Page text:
The King of Sodom wants to take what is not rightfully his. As the loser of the war, he has no authority over the spoils or booty taken in victory. Only Abram has that authority; and, as King Melchizedek points out, the real victor in this battle is God Most High. Therefore, as it always does, everything belongs to Him.
The commentator A.P. Ross notes that:
“The point of the story in Genesis concerns this priest’s blessing prior to the king of Sodom’s offer, that was a challenge to Abram’s faith in the Lord to grant the promised blessings. The encounter came at a high point, a vulnerable time; the king of Sodom offered Abram all the possessions if Abram would return the king of Sodom’s people to him. Such an offer might be construed as a blessing from God, for God could bring wealth to Abram in such a way.”
Indeed, Abram had gotten wealth from the Pharaoh in an unusual manner. Ross continues:
“Prior to this offer, however, there was the blessing of Melchizedek. This king of righteousness, as his title indicates, brought out refreshment for Abram and pronounced a blessing on Abram and the one true God . . . Abrams here found a true spiritual brother, one who believed in the spirit God who created matter, the sovereign God who had given Abram victory, the true God who had promised Abram the blessing.
The words of this marvelous priest surely inspired the patriarch in his anticipation of the promise of God. Herein lies the strength for Abram’s discernment of the Sodomite’s offer: with a fresh reminder of the nature and promise of the Lord, the appeal from the pagan was shown to be nothing more than a confusing digression from the true faith.”
Often we’re challenged like Abram to recognize that God is the provider of our blessings and the reason for our successes. May we always remember this as we enjoy the abundant life that God has promised us.
7. Some might think that Abram won the battle because he conducted a surprise attack at night (verse 15). Others might think that Abram won because he had 318 trained men to fight (verse 14) or that he had greater numbers because of his treaty with Mamre, Eshcol, and Aner (verse 13).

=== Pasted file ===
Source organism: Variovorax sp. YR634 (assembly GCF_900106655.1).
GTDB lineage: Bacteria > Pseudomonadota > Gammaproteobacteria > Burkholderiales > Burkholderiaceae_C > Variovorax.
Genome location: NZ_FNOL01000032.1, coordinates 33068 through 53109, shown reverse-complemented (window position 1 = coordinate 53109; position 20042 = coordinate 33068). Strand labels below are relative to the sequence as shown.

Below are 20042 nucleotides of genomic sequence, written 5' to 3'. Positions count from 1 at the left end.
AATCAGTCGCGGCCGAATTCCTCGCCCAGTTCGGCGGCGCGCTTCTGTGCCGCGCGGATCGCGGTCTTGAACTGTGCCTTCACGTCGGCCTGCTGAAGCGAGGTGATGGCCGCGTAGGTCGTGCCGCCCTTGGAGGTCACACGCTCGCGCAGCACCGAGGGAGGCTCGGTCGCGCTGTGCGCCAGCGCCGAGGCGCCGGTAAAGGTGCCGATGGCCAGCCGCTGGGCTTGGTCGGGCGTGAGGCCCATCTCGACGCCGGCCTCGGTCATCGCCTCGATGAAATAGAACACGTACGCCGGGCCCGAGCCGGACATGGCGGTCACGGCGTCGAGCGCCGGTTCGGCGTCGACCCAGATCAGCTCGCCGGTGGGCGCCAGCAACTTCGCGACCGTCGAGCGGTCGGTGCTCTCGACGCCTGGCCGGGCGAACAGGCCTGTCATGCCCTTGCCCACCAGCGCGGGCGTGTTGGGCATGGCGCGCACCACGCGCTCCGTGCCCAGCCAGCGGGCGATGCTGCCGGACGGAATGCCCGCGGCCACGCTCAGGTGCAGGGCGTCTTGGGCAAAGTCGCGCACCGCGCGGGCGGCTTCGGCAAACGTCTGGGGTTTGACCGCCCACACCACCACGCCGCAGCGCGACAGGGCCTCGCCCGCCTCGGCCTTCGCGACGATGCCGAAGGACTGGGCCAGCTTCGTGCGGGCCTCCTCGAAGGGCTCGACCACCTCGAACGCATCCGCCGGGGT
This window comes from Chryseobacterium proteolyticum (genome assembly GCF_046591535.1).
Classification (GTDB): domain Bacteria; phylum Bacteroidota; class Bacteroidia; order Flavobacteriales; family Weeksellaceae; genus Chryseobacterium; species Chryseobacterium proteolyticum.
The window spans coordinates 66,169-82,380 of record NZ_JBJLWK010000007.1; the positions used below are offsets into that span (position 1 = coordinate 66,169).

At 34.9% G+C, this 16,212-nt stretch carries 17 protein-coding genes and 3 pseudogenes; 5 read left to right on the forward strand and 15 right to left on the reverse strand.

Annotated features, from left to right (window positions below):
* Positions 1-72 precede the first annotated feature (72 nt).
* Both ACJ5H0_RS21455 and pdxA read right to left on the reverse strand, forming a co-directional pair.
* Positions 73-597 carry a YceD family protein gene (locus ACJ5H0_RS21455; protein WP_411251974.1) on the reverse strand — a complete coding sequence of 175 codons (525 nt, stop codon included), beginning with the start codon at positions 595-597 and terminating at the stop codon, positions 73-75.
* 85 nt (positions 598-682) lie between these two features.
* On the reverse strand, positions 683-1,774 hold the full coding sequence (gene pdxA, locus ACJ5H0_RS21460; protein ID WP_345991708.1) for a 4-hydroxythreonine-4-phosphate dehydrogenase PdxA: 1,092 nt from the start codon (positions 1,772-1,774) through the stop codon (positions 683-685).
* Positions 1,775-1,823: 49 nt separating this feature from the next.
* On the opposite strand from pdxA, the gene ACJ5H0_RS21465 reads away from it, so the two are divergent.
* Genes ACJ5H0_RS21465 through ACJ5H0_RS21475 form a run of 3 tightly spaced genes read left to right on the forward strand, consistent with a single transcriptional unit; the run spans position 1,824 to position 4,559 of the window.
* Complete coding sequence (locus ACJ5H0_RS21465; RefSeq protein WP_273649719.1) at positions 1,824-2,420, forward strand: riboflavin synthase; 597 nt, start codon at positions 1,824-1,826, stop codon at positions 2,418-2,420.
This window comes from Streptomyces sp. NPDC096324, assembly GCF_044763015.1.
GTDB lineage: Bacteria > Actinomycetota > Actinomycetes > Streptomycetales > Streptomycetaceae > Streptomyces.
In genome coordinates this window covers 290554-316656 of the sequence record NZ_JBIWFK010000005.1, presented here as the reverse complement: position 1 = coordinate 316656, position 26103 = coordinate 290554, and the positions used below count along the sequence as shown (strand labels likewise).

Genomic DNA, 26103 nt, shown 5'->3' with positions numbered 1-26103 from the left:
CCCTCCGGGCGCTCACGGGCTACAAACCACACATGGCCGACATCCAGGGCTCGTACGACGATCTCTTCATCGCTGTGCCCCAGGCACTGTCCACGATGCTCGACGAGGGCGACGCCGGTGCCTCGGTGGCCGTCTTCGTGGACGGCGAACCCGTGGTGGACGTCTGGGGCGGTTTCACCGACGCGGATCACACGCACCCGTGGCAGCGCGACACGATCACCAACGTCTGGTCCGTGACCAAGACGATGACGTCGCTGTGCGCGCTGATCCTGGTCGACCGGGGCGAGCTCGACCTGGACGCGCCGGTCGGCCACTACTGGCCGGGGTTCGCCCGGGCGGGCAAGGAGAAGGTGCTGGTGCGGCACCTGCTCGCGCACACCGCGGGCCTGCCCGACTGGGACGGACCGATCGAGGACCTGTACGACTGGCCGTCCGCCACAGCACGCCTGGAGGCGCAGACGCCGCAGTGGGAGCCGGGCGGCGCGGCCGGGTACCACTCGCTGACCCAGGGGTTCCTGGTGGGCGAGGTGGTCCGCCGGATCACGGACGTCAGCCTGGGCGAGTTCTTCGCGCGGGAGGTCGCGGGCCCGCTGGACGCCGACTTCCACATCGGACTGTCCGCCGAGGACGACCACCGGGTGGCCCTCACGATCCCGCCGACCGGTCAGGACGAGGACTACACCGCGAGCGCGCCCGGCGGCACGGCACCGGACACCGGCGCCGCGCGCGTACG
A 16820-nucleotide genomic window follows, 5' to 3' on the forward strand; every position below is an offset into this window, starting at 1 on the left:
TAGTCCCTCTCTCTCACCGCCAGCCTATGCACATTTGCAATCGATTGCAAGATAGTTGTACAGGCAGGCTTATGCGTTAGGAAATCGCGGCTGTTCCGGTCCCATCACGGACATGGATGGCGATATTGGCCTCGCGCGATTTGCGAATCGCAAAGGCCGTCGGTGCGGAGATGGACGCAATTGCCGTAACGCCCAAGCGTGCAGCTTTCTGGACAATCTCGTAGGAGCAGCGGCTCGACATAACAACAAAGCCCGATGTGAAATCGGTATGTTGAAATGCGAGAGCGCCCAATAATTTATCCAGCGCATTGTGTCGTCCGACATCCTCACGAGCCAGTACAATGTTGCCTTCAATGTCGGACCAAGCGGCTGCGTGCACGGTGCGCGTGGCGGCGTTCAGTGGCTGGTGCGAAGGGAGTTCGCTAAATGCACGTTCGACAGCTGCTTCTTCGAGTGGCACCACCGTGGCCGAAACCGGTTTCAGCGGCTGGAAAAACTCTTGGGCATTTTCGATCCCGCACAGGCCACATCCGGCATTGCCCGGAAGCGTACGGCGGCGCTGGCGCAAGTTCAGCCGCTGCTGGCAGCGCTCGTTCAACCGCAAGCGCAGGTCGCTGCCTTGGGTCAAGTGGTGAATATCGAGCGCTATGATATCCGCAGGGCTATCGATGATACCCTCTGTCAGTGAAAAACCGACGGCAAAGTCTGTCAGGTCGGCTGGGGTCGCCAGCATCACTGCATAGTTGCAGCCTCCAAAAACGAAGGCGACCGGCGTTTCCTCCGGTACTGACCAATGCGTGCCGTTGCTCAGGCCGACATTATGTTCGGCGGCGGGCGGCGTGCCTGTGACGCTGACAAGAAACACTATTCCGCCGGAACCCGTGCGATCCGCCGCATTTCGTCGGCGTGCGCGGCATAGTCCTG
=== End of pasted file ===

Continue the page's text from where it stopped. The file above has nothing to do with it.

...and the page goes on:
However, this tenth king offers different perspective. What’s the reason he provides for Abram’s victory and in what verse did you find the answer?
Melchizedeck declares that he praises God Most High who he says handed over Abram’s enemies to him in verse 20.
8. Abram faced a situation many of us in life face today. When we achieve a measure of success in an endeavor we’re often recognized with a pay raise, a promotion, a trophy, a certificate, a new title, greater responsibilities, or held up as an example for others to emulate.
When this happens we can be tempted to be prideful and give ourselves credit for our achievements and reward ourselves with things like a new car, a new pair of shoes, a splurge on the town, or perhaps a fancy dinner celebration.
While there’s certainly nothing wrong with the celebration of an achievement, we can make a mistake if we improperly attribute the reason for our achievements without regard for the sovereignty of God.
Identify one thing can you do to give God credit whenever you achieve something in your life.
9. Abram gave the High Priest Melchizedek a tenth of the spoils of the battle to honor God. Abram’s giving was an act of worship to the most High God. He publicly separated a tenth of the spoils of war and gave them to God through His servant and priest - Melchizedek.
Then Abram publicly declares that his blessings are from the Most High God, and that he will not allow the king of Sodom to claim otherwise. He refuses to keep anything belonging to the Sodomites so that they cannot claim that their possessions made Abram rich.
Abram wanted all to know that his blessings and riches came only from the Most High God. What about you? Do you acknowledge God with your possessions and money? Everybody can do so; even if you have no money you can donate your time and talents to your church in service to God.
In what ways do you, or can you, acknowledge God with your time, your talents, your possessions, and your money?
Your Answer Here
We pray these Genesis Chapter 14 Answers have been a blessing to you.